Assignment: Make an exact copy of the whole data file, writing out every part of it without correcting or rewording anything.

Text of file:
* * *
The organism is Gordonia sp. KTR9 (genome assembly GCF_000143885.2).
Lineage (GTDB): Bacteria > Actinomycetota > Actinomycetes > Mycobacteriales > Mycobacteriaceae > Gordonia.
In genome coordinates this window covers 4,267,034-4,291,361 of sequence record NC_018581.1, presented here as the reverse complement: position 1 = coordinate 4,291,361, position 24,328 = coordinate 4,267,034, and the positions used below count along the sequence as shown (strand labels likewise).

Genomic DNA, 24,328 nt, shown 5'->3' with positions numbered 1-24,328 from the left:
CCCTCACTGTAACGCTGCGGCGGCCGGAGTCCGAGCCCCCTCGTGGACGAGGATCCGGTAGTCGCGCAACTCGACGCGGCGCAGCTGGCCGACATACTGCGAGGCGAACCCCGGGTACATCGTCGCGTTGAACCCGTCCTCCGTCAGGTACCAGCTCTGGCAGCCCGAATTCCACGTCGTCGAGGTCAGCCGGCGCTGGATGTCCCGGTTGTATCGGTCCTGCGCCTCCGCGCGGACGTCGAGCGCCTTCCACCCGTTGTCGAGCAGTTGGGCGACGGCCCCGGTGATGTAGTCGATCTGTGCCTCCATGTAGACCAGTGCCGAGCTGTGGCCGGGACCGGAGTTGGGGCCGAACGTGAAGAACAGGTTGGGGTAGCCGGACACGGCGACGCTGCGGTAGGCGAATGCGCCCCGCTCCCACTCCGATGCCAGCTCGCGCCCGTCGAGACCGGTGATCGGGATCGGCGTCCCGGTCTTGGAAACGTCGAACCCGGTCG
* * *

The organism is Gordonia sp. KTR9 (genome assembly GCF_000143885.2).
Lineage (GTDB): Bacteria > Actinomycetota > Actinomycetes > Mycobacteriales > Mycobacteriaceae > Gordonia.
In genome coordinates this window covers 4,267,034-4,291,361 of sequence record NC_018581.1, presented here as the reverse complement: position 1 = coordinate 4,291,361, position 24,328 = coordinate 4,267,034, and the positions used below count along the sequence as shown (strand labels likewise).

Genomic DNA, 24,328 nt, shown 5'->3' with positions numbered 1-24,328 from the left:
CCCTCACTGTAACGCTGCGGCGGCCGGAGTCCGAGCCCCCTCGTGGACGAGGATCCGGTAGTCGCGCAACTCGACGCGGCGCAGCTGGCCGACATACTGCGAGGCGAACCCCGGGTACATCGTCGCGTTGAACCCGTCCTCCGTCAGGTACCAGCTCTGGCAGCCCGAATTCCACGTCGTCGAGGTCAGCCGGCGCTGGATGTCCCGGTTGTATCGGTCCTGCGCCTCCGCGCGGACGTCGAGCGCCTTCCACCCGTTGTCGAGCAGTTGGGCGACGGCCCCGGTGATGTAGTCGATCTGTGCCTCCATGTAGACCAGTGCCGAGCTGTGGCCGGGACCGGAGTTGGGGCCGAACGTGAAGAACAGGTTGGGGTAGCCGGACACGGCGACGCTGCGGTAGGCGAATGCGCCCCGCTCCCACTCCGATGCCAGCTCGCGCCCGTCGAGACCGGTGATCGGGATCGGCGTCCCGGTCTTGGAAACGTCGAACCCGGTCG